Studying Hebrew at the University of Wisconsin - Madison is not for everyone. Here are my thoughts on what we do best, what we dabble in, and what we don't do at all.
What We Do Best
1. Hebrew, Hebrew, and more Hebrew. You'll know the ins and outs of the language better than you ever thought possible or even necessary. This is our biggest strength -- rigorous attention to the fundamentals of language. By the end of PhD coursework, you'll be able to read Hebrew, Aramaic, Syriac, Ugaritic, Phoenician, Moabite, Ammonite, and Philistine Canaanite. (Granted very little is written in the last 3 but it makes for a more impressive list.)
2. Text & Versions. We use our language skills to read and interpret ancient texts from the Hebrew Bible to the Dead Sea Scrolls to rabbinic midrash to Syriac homilies and much more. We also spend a lot of time in the ancient versions of the Bible -- using the Septuagint, Peshitta, and Targums for text criticism.
3. Northwest Semitics. I mentioned above the other NW Semitic languages we learn. This part makes the program about more than just Hebrew Bible and Hebrew language. Through studying NW Semitics, we get access to the wider world of the Ancient Near East. We read texts from Ugarit to Elephantine that help us understand the world of the Bible.
4. Ancient Judaism. Much of what we study provides a window into Judaism as it developed in the Second Temple period going into the Rabbinic period. It's a fascinating time period to study as new genres of Jewish literature were developing such as apocalyptic.
What We Dabble In
1. Biblical Archaeology. This used to be a bigger part of the program and may be again someday. For now, we're mainly armchair archaeologists. We understand the basic principles of archaeology, but to be honest, we don't care what you dug up unless it has writing on it.
2. Ideological Criticism. No, not criticizing ideologies. I'm thinking of methods of biblical criticism that intentionally take a specific perspective on the text like feminist criticism or libertarian criticism or canonical criticism or deconstructionism. We learn about these methods, who uses them, and why, but we don't apply them ourselves. We're more traditional that way. Most of us prefer the methods outlined in Part One of To Each Its Own Meaning - historical-critical method, source criticism, form criticism, tradition history, and redaction criticism. That doesn't mean we might not pick up ideas and perspectives from the "newer" criticisms. Some of us like rhetorical criticism and intertextuality, for example.
3. Ancient Near Eastern History. We have to read pretty extensively in the subject for our exams, but our coursework only includes ANE history if it's relevant for the setting of a specific biblical book like First Isaiah and the Assyrian Empire or Ezekiel and Babylon.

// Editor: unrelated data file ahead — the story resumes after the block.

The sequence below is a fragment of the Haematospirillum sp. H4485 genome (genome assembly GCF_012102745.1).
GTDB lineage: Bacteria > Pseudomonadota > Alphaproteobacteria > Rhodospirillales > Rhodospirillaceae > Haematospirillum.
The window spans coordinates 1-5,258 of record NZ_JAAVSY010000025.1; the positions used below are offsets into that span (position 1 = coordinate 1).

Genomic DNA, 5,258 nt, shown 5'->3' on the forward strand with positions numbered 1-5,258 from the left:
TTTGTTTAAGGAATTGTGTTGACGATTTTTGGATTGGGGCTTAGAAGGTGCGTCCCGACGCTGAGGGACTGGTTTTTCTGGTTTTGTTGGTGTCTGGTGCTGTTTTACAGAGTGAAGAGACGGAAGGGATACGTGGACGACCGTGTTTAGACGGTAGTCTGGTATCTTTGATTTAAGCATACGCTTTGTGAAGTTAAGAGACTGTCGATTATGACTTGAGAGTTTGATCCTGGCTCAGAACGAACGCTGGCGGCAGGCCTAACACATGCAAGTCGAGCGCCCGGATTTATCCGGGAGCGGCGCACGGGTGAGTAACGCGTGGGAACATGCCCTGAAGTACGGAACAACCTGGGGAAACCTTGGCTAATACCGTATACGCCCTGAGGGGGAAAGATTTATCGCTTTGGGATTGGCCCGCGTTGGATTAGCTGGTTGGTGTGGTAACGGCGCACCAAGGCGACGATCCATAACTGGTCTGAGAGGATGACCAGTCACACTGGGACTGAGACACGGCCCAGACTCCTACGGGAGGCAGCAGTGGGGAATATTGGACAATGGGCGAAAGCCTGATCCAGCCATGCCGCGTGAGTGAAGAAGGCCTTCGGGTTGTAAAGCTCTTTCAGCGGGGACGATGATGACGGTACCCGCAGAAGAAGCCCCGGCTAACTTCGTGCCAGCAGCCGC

What We Don't Do At All
1. Akkadian or Arabic. Yes, it's the Department of Hebrew & Semitic Studies, but it's really just Northwest Semitic Studies. Plus we learn so many languages already, who has time for more?
2. Theology. We do exegesis on the biblical text but we're never doing theology. We're interested in the history of interpretation of the text and in the beliefs that the writers or redactors may have had, but we're never trying to fit our exegesis into a theological system of any kind -- Jewish or Christian. This is an issue for faith-based scholars because their exegesis might be limited by what conclusions fit their theology. I think it's valuable to try to be objective, not preference any particular interpretation, and see how beliefs can subtly influence interpretations.
3. Compete. We've heard of other programs where competition is fierce and every student's first goal is to get rid of the closest classmate. At Wisconsin, we realize that grad school here is tough enough without the fear that your friends are going to undermine your progress at the next available opportunity. We prefer to encourage each other, study together when appropriate, and share information when relevant. We think it creates a healthy environment for learning.
4. Funding. It's not that we don't have funding. It's just that we don't have full funding for all like a lot of the larger programs do. There are teaching and project assistantships available but there are often more students than positions. For your first year, the chance of funding is virtually nil unless you're lucky enough to get a University fellowship. This is important for tuition purposes. If you're a non-resident of Wisconsin, tuition is around $21,000 per year. A resident pays around $8500. If Wisconsin is the place for you, think about moving here before you apply or at least talk to the Graduate Program Director about it or visit us first.
There you have it. This is pretty much everything I would say to a prospective student visiting our department. Now I can save myself the energy and just direct them to my blog.